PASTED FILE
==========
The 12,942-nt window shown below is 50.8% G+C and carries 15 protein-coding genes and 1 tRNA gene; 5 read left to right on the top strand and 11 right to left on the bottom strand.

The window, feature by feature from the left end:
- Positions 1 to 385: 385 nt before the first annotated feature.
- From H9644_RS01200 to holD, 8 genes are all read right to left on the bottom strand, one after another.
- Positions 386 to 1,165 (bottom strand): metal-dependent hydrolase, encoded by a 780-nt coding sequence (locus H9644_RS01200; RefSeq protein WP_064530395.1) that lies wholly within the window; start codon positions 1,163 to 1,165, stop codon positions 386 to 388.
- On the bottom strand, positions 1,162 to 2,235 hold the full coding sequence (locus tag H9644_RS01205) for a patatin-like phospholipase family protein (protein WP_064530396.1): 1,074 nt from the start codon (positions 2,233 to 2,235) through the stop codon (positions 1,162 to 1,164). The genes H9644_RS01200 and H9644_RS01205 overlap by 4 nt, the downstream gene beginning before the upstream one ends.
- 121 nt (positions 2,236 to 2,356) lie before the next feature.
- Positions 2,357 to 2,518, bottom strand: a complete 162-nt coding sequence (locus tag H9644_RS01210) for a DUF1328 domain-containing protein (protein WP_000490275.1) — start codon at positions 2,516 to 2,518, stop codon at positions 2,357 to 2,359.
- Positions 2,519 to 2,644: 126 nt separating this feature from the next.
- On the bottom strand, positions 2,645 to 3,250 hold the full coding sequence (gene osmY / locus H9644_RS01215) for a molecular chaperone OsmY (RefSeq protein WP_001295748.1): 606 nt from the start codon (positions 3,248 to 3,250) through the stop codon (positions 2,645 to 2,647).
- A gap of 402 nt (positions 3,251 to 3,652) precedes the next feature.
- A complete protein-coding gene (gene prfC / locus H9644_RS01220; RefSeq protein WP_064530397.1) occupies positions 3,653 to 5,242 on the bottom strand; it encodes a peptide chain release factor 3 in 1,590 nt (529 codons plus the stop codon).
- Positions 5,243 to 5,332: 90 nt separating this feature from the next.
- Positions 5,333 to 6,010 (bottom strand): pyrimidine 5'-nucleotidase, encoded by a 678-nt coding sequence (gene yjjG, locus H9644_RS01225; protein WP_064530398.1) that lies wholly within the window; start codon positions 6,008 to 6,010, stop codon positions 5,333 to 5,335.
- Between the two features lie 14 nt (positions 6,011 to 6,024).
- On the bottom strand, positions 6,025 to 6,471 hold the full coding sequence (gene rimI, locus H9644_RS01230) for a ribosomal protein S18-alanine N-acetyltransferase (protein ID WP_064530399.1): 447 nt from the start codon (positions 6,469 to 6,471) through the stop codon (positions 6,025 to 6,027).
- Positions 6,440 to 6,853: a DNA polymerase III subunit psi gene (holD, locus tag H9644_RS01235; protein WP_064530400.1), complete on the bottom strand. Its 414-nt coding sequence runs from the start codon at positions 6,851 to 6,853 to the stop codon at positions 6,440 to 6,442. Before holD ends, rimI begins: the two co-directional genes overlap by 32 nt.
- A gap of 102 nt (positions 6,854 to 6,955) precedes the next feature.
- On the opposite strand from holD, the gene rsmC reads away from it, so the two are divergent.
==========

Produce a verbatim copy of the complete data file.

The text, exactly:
The 12,942-nt window shown below is 50.8% G+C and carries 15 protein-coding genes and 1 tRNA gene; 5 read left to right on the top strand and 11 right to left on the bottom strand.

The window, feature by feature from the left end:
- Positions 1 to 385: 385 nt before the first annotated feature.
- From H9644_RS01200 to holD, 8 genes are all read right to left on the bottom strand, one after another.
- Positions 386 to 1,165 (bottom strand): metal-dependent hydrolase, encoded by a 780-nt coding sequence (locus H9644_RS01200; RefSeq protein WP_064530395.1) that lies wholly within the window; start codon positions 1,163 to 1,165, stop codon positions 386 to 388.
- On the bottom strand, positions 1,162 to 2,235 hold the full coding sequence (locus tag H9644_RS01205) for a patatin-like phospholipase family protein (protein WP_064530396.1): 1,074 nt from the start codon (positions 2,233 to 2,235) through the stop codon (positions 1,162 to 1,164). The genes H9644_RS01200 and H9644_RS01205 overlap by 4 nt, the downstream gene beginning before the upstream one ends.
- 121 nt (positions 2,236 to 2,356) lie before the next feature.
- Positions 2,357 to 2,518, bottom strand: a complete 162-nt coding sequence (locus tag H9644_RS01210) for a DUF1328 domain-containing protein (protein WP_000490275.1) — start codon at positions 2,516 to 2,518, stop codon at positions 2,357 to 2,359.
- Positions 2,519 to 2,644: 126 nt separating this feature from the next.
- On the bottom strand, positions 2,645 to 3,250 hold the full coding sequence (gene osmY / locus H9644_RS01215) for a molecular chaperone OsmY (RefSeq protein WP_001295748.1): 606 nt from the start codon (positions 3,248 to 3,250) through the stop codon (positions 2,645 to 2,647).
- A gap of 402 nt (positions 3,251 to 3,652) precedes the next feature.
- A complete protein-coding gene (gene prfC / locus H9644_RS01220; RefSeq protein WP_064530397.1) occupies positions 3,653 to 5,242 on the bottom strand; it encodes a peptide chain release factor 3 in 1,590 nt (529 codons plus the stop codon).
- Positions 5,243 to 5,332: 90 nt separating this feature from the next.
- Positions 5,333 to 6,010 (bottom strand): pyrimidine 5'-nucleotidase, encoded by a 678-nt coding sequence (gene yjjG, locus H9644_RS01225; protein WP_064530398.1) that lies wholly within the window; start codon positions 6,008 to 6,010, stop codon positions 5,333 to 5,335.
- Between the two features lie 14 nt (positions 6,011 to 6,024).
- On the bottom strand, positions 6,025 to 6,471 hold the full coding sequence (gene rimI, locus H9644_RS01230) for a ribosomal protein S18-alanine N-acetyltransferase (protein ID WP_064530399.1): 447 nt from the start codon (positions 6,469 to 6,471) through the stop codon (positions 6,025 to 6,027).
- Positions 6,440 to 6,853: a DNA polymerase III subunit psi gene (holD, locus tag H9644_RS01235; protein WP_064530400.1), complete on the bottom strand. Its 414-nt coding sequence runs from the start codon at positions 6,851 to 6,853 to the stop codon at positions 6,440 to 6,442. Before holD ends, rimI begins: the two co-directional genes overlap by 32 nt.
- A gap of 102 nt (positions 6,854 to 6,955) precedes the next feature.
- On the opposite strand from holD, the gene rsmC reads away from it, so the two are divergent.